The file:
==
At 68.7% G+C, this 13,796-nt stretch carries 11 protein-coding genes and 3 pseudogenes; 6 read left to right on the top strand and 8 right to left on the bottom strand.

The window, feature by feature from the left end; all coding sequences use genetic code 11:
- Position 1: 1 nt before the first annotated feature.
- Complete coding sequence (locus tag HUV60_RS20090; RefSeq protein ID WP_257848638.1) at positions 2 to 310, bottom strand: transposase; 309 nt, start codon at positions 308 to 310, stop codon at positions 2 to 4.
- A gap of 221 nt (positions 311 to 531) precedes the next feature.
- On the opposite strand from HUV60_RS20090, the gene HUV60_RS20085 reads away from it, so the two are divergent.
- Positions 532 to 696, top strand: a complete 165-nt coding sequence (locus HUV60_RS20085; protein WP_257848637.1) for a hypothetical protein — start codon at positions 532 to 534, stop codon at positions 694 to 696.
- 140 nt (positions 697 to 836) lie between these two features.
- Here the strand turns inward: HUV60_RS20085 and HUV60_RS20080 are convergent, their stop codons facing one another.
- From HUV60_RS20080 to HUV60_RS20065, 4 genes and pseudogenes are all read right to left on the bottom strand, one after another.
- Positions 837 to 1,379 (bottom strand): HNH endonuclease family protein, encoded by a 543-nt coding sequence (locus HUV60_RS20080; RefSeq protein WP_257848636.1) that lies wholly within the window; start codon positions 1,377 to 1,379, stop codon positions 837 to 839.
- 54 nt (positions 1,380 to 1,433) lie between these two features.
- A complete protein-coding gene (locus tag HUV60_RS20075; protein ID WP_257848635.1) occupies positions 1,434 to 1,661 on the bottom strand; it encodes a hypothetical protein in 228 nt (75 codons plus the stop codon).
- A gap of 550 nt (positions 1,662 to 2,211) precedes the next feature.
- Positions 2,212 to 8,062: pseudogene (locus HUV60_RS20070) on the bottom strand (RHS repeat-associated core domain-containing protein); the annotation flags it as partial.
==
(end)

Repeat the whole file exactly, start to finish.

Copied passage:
At 68.7% G+C, this 13,796-nt stretch carries 11 protein-coding genes and 3 pseudogenes; 6 read left to right on the top strand and 8 right to left on the bottom strand.

The window, feature by feature from the left end; all coding sequences use genetic code 11:
- Position 1: 1 nt before the first annotated feature.
- Complete coding sequence (locus tag HUV60_RS20090; RefSeq protein ID WP_257848638.1) at positions 2 to 310, bottom strand: transposase; 309 nt, start codon at positions 308 to 310, stop codon at positions 2 to 4.
- A gap of 221 nt (positions 311 to 531) precedes the next feature.
- On the opposite strand from HUV60_RS20090, the gene HUV60_RS20085 reads away from it, so the two are divergent.
- Positions 532 to 696, top strand: a complete 165-nt coding sequence (locus HUV60_RS20085; protein WP_257848637.1) for a hypothetical protein — start codon at positions 532 to 534, stop codon at positions 694 to 696.
- 140 nt (positions 697 to 836) lie between these two features.
- Here the strand turns inward: HUV60_RS20085 and HUV60_RS20080 are convergent, their stop codons facing one another.
- From HUV60_RS20080 to HUV60_RS20065, 4 genes and pseudogenes are all read right to left on the bottom strand, one after another.
- Positions 837 to 1,379 (bottom strand): HNH endonuclease family protein, encoded by a 543-nt coding sequence (locus HUV60_RS20080; RefSeq protein WP_257848636.1) that lies wholly within the window; start codon positions 1,377 to 1,379, stop codon positions 837 to 839.
- 54 nt (positions 1,380 to 1,433) lie between these two features.
- A complete protein-coding gene (locus tag HUV60_RS20075; protein ID WP_257848635.1) occupies positions 1,434 to 1,661 on the bottom strand; it encodes a hypothetical protein in 228 nt (75 codons plus the stop codon).
- A gap of 550 nt (positions 1,662 to 2,211) precedes the next feature.
- Positions 2,212 to 8,062: pseudogene (locus HUV60_RS20070) on the bottom strand (RHS repeat-associated core domain-containing protein); the annotation flags it as partial.